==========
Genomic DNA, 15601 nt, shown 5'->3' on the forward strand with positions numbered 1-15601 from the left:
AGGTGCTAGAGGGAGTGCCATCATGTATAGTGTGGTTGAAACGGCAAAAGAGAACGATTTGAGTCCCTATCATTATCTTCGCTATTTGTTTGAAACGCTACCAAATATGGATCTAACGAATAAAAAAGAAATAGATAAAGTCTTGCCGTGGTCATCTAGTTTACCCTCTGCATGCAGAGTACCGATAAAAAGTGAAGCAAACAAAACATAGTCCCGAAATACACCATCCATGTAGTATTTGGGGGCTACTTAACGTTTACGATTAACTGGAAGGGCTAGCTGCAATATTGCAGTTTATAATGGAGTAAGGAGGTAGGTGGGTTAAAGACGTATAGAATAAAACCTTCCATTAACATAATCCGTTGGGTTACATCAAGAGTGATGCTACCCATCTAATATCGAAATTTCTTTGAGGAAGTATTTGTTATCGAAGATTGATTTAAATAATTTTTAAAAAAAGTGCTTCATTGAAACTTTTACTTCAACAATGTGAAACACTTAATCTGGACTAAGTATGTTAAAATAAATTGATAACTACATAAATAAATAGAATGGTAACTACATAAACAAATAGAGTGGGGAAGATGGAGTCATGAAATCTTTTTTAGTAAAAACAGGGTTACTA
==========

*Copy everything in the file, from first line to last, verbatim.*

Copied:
Genomic DNA, 15601 nt, shown 5'->3' on the forward strand with positions numbered 1-15601 from the left:
AGGTGCTAGAGGGAGTGCCATCATGTATAGTGTGGTTGAAACGGCAAAAGAGAACGATTTGAGTCCCTATCATTATCTTCGCTATTTGTTTGAAACGCTACCAAATATGGATCTAACGAATAAAAAAGAAATAGATAAAGTCTTGCCGTGGTCATCTAGTTTACCCTCTGCATGCAGAGTACCGATAAAAAGTGAAGCAAACAAAACATAGTCCCGAAATACACCATCCATGTAGTATTTGGGGGCTACTTAACGTTTACGATTAACTGGAAGGGCTAGCTGCAATATTGCAGTTTATAATGGAGTAAGGAGGTAGGTGGGTTAAAGACGTATAGAATAAAACCTTCCATTAACATAATCCGTTGGGTTACATCAAGAGTGATGCTACCCATCTAATATCGAAATTTCTTTGAGGAAGTATTTGTTATCGAAGATTGATTTAAATAATTTTTAAAAAAAGTGCTTCATTGAAACTTTTACTTCAACAATGTGAAACACTTAATCTGGACTAAGTATGTTAAAATAAATTGATAACTACATAAATAAATAGAATGGTAACTACATAAACAAATAGAGTGGGGAAGATGGAGTCATGAAATCTTTTTTAGTAAAAACAGGGTTACTA